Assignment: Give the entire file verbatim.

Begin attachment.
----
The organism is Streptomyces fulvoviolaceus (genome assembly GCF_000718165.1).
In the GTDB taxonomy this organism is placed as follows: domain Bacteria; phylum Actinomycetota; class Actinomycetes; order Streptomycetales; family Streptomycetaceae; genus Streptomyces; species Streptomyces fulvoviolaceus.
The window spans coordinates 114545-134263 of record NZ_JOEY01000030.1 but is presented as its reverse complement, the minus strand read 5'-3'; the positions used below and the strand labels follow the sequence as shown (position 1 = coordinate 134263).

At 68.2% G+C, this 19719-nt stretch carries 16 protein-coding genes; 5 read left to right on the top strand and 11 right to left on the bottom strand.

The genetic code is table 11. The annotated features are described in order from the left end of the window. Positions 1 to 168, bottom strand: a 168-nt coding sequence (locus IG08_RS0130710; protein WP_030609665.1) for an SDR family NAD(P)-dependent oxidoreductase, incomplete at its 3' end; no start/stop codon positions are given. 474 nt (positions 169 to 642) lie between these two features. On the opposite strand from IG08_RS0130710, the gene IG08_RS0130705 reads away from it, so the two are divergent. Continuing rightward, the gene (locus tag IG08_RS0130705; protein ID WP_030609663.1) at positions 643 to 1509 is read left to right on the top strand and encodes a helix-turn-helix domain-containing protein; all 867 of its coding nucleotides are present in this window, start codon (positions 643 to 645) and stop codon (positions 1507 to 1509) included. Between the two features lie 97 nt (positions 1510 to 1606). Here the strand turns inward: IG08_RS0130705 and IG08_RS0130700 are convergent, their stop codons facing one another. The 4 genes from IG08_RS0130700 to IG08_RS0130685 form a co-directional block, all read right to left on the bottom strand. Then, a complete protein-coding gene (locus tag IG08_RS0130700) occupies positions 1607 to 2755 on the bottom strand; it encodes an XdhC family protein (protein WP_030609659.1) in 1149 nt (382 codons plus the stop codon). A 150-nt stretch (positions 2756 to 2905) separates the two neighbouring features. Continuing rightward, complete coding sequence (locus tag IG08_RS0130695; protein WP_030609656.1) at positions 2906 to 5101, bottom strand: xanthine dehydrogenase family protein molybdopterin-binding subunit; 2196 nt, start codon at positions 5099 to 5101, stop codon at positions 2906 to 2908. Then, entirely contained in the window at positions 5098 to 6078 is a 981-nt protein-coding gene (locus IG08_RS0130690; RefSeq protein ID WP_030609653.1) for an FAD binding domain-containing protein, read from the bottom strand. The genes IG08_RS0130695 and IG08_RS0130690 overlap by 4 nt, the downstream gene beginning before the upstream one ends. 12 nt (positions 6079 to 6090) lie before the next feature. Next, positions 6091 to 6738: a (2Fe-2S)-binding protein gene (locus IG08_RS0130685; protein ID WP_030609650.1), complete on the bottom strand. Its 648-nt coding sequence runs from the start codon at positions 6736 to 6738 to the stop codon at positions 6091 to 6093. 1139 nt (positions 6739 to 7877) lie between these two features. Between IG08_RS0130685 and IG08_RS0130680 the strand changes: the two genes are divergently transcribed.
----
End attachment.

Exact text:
The organism is Streptomyces fulvoviolaceus (genome assembly GCF_000718165.1).
In the GTDB taxonomy this organism is placed as follows: domain Bacteria; phylum Actinomycetota; class Actinomycetes; order Streptomycetales; family Streptomycetaceae; genus Streptomyces; species Streptomyces fulvoviolaceus.
The window spans coordinates 114545-134263 of record NZ_JOEY01000030.1 but is presented as its reverse complement, the minus strand read 5'-3'; the positions used below and the strand labels follow the sequence as shown (position 1 = coordinate 134263).

At 68.2% G+C, this 19719-nt stretch carries 16 protein-coding genes; 5 read left to right on the top strand and 11 right to left on the bottom strand.

The genetic code is table 11. The annotated features are described in order from the left end of the window. Positions 1 to 168, bottom strand: a 168-nt coding sequence (locus IG08_RS0130710; protein WP_030609665.1) for an SDR family NAD(P)-dependent oxidoreductase, incomplete at its 3' end; no start/stop codon positions are given. 474 nt (positions 169 to 642) lie between these two features. On the opposite strand from IG08_RS0130710, the gene IG08_RS0130705 reads away from it, so the two are divergent. Continuing rightward, the gene (locus tag IG08_RS0130705; protein ID WP_030609663.1) at positions 643 to 1509 is read left to right on the top strand and encodes a helix-turn-helix domain-containing protein; all 867 of its coding nucleotides are present in this window, start codon (positions 643 to 645) and stop codon (positions 1507 to 1509) included. Between the two features lie 97 nt (positions 1510 to 1606). Here the strand turns inward: IG08_RS0130705 and IG08_RS0130700 are convergent, their stop codons facing one another. The 4 genes from IG08_RS0130700 to IG08_RS0130685 form a co-directional block, all read right to left on the bottom strand. Then, a complete protein-coding gene (locus tag IG08_RS0130700) occupies positions 1607 to 2755 on the bottom strand; it encodes an XdhC family protein (protein WP_030609659.1) in 1149 nt (382 codons plus the stop codon). A 150-nt stretch (positions 2756 to 2905) separates the two neighbouring features. Continuing rightward, complete coding sequence (locus tag IG08_RS0130695; protein WP_030609656.1) at positions 2906 to 5101, bottom strand: xanthine dehydrogenase family protein molybdopterin-binding subunit; 2196 nt, start codon at positions 5099 to 5101, stop codon at positions 2906 to 2908. Then, entirely contained in the window at positions 5098 to 6078 is a 981-nt protein-coding gene (locus IG08_RS0130690; RefSeq protein ID WP_030609653.1) for an FAD binding domain-containing protein, read from the bottom strand. The genes IG08_RS0130695 and IG08_RS0130690 overlap by 4 nt, the downstream gene beginning before the upstream one ends. 12 nt (positions 6079 to 6090) lie before the next feature. Next, positions 6091 to 6738: a (2Fe-2S)-binding protein gene (locus IG08_RS0130685; protein ID WP_030609650.1), complete on the bottom strand. Its 648-nt coding sequence runs from the start codon at positions 6736 to 6738 to the stop codon at positions 6091 to 6093. 1139 nt (positions 6739 to 7877) lie between these two features. Between IG08_RS0130685 and IG08_RS0130680 the strand changes: the two genes are divergently transcribed.